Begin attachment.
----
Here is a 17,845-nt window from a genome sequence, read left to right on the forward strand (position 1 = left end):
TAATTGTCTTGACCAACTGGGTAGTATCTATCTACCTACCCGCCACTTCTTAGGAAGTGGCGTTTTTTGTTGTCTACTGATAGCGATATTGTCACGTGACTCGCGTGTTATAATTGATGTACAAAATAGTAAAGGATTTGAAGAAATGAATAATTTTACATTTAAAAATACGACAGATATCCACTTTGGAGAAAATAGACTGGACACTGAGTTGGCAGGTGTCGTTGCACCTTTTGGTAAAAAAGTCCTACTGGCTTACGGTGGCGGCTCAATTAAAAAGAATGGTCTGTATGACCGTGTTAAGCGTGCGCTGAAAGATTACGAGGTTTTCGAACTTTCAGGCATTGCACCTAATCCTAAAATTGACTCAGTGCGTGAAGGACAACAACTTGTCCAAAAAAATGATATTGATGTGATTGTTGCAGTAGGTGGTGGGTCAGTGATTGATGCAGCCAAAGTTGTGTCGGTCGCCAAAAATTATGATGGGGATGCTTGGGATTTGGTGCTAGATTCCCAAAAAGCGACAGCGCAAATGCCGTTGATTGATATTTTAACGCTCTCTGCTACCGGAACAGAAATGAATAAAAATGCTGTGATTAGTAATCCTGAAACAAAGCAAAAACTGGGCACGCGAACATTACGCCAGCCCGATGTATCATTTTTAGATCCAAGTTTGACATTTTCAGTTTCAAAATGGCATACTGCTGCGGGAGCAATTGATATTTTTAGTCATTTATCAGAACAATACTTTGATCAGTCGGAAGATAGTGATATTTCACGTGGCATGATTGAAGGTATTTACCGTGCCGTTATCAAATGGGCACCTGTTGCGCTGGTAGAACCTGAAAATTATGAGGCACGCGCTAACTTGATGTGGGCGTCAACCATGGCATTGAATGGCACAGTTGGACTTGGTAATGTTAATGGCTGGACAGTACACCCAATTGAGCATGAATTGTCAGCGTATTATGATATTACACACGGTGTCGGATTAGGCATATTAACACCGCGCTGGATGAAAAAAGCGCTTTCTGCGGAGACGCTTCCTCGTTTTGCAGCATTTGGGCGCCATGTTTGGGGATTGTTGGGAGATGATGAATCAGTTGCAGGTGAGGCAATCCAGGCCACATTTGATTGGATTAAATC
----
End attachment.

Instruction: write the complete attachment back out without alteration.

Here is a 17,845-nt window from a genome sequence, read left to right on the forward strand (position 1 = left end):
TAATTGTCTTGACCAACTGGGTAGTATCTATCTACCTACCCGCCACTTCTTAGGAAGTGGCGTTTTTTGTTGTCTACTGATAGCGATATTGTCACGTGACTCGCGTGTTATAATTGATGTACAAAATAGTAAAGGATTTGAAGAAATGAATAATTTTACATTTAAAAATACGACAGATATCCACTTTGGAGAAAATAGACTGGACACTGAGTTGGCAGGTGTCGTTGCACCTTTTGGTAAAAAAGTCCTACTGGCTTACGGTGGCGGCTCAATTAAAAAGAATGGTCTGTATGACCGTGTTAAGCGTGCGCTGAAAGATTACGAGGTTTTCGAACTTTCAGGCATTGCACCTAATCCTAAAATTGACTCAGTGCGTGAAGGACAACAACTTGTCCAAAAAAATGATATTGATGTGATTGTTGCAGTAGGTGGTGGGTCAGTGATTGATGCAGCCAAAGTTGTGTCGGTCGCCAAAAATTATGATGGGGATGCTTGGGATTTGGTGCTAGATTCCCAAAAAGCGACAGCGCAAATGCCGTTGATTGATATTTTAACGCTCTCTGCTACCGGAACAGAAATGAATAAAAATGCTGTGATTAGTAATCCTGAAACAAAGCAAAAACTGGGCACGCGAACATTACGCCAGCCCGATGTATCATTTTTAGATCCAAGTTTGACATTTTCAGTTTCAAAATGGCATACTGCTGCGGGAGCAATTGATATTTTTAGTCATTTATCAGAACAATACTTTGATCAGTCGGAAGATAGTGATATTTCACGTGGCATGATTGAAGGTATTTACCGTGCCGTTATCAAATGGGCACCTGTTGCGCTGGTAGAACCTGAAAATTATGAGGCACGCGCTAACTTGATGTGGGCGTCAACCATGGCATTGAATGGCACAGTTGGACTTGGTAATGTTAATGGCTGGACAGTACACCCAATTGAGCATGAATTGTCAGCGTATTATGATATTACACACGGTGTCGGATTAGGCATATTAACACCGCGCTGGATGAAAAAAGCGCTTTCTGCGGAGACGCTTCCTCGTTTTGCAGCATTTGGGCGCCATGTTTGGGGATTGTTGGGAGATGATGAATCAGTTGCAGGTGAGGCAATCCAGGCCACATTTGATTGGATTAAATC